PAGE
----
I was flipping through last month’s issue Parenting Early Years and spotted this quote:
My name, Kelly, is extremely common. I have found it frustrating my entire life–I still turn around when someone calls my name in a store. So for my children, I chose names that ended up being moderately common and spelled them very alternatively, so that at least they wouldn’t have the problem in school of always getting back the wrong paper!
That “very alternatively” part worries me.
I’ve heard dozens (hundreds?) of versions of this story. They begin with a parent who believes his or her name is flawed on some way. They end with a baby name that isn’t flawed in the same way, but flawed in an entirely new way.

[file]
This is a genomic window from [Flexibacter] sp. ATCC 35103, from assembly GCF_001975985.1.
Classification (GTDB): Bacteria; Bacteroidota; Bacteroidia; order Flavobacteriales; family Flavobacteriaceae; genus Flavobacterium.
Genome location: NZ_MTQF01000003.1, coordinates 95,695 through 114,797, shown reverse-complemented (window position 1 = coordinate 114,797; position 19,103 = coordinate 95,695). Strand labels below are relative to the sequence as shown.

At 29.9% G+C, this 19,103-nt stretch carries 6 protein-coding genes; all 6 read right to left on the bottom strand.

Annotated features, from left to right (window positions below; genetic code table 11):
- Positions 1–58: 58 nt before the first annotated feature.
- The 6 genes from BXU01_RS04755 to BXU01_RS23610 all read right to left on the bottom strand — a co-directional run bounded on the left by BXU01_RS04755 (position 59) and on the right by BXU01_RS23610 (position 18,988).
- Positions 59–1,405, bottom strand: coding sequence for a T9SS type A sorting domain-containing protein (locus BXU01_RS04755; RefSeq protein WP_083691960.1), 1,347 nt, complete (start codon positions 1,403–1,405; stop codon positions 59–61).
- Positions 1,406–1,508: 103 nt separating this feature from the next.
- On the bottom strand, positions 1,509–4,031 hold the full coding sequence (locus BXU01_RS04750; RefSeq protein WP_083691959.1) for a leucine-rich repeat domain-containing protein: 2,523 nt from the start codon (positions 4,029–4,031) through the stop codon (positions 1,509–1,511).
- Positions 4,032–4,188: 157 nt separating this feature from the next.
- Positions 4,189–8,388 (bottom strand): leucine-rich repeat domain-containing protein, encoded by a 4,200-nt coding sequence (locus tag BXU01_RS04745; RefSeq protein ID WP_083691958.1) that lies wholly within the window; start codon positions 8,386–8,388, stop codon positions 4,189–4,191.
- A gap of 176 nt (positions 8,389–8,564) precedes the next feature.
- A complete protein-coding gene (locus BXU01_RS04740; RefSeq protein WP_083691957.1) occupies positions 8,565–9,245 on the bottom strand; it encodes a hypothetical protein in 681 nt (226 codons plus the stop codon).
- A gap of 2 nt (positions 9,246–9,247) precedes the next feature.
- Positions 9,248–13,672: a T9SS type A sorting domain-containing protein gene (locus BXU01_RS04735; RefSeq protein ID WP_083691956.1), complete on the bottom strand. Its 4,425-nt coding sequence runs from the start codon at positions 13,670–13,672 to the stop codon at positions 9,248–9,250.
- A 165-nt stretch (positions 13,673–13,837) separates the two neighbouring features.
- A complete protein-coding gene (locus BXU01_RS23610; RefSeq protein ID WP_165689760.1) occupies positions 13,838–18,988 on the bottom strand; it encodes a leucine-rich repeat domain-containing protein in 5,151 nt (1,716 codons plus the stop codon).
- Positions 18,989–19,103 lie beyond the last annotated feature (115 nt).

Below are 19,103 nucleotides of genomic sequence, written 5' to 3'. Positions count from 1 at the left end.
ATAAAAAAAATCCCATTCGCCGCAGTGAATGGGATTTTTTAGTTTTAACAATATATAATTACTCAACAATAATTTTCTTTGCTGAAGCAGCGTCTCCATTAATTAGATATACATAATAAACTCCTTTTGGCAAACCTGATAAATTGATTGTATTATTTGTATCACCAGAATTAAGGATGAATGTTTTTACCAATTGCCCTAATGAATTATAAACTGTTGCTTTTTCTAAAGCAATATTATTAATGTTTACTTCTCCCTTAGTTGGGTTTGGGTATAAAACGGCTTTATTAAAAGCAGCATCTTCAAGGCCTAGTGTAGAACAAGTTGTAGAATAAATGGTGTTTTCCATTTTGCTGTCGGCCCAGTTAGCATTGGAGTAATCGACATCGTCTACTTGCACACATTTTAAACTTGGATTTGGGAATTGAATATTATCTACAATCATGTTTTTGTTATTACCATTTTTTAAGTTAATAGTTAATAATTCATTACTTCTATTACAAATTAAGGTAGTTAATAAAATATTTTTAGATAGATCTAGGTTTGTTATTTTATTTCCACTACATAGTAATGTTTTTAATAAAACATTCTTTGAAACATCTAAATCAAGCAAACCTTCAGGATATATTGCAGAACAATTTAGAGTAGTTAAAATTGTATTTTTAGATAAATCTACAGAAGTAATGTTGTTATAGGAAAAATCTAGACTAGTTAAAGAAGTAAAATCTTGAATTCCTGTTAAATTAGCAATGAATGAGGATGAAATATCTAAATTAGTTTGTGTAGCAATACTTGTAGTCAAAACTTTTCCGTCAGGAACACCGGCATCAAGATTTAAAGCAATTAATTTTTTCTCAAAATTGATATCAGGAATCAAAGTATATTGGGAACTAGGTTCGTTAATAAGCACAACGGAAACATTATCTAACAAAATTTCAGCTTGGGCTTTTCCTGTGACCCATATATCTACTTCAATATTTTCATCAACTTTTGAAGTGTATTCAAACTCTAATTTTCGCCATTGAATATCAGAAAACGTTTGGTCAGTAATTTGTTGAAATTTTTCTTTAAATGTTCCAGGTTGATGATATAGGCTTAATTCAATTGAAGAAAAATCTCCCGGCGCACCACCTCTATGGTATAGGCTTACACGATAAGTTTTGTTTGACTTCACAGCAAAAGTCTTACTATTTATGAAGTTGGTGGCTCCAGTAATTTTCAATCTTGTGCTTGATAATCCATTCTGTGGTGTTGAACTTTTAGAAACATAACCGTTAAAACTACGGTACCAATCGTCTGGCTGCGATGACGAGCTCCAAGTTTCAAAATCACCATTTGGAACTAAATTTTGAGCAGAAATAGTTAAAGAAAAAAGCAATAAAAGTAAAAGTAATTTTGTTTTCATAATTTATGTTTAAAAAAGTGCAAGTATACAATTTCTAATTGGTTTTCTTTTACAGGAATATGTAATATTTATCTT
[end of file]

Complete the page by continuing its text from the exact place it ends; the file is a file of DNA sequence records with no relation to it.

Kelly’s children won’t be getting the wrong papers back in school. Instead, they’ll be spelling their names out for people for the rest of their lives. Even worse, complete strangers who see their names before meeting them in person may judge them harshly because of those unusual spellings.
I think it’s great that Kelly didn’t want her kids to be frustrated by their names as she was frustrated by hers. But I do wonder if she considered the consequences of spelling their names “very alternatively.”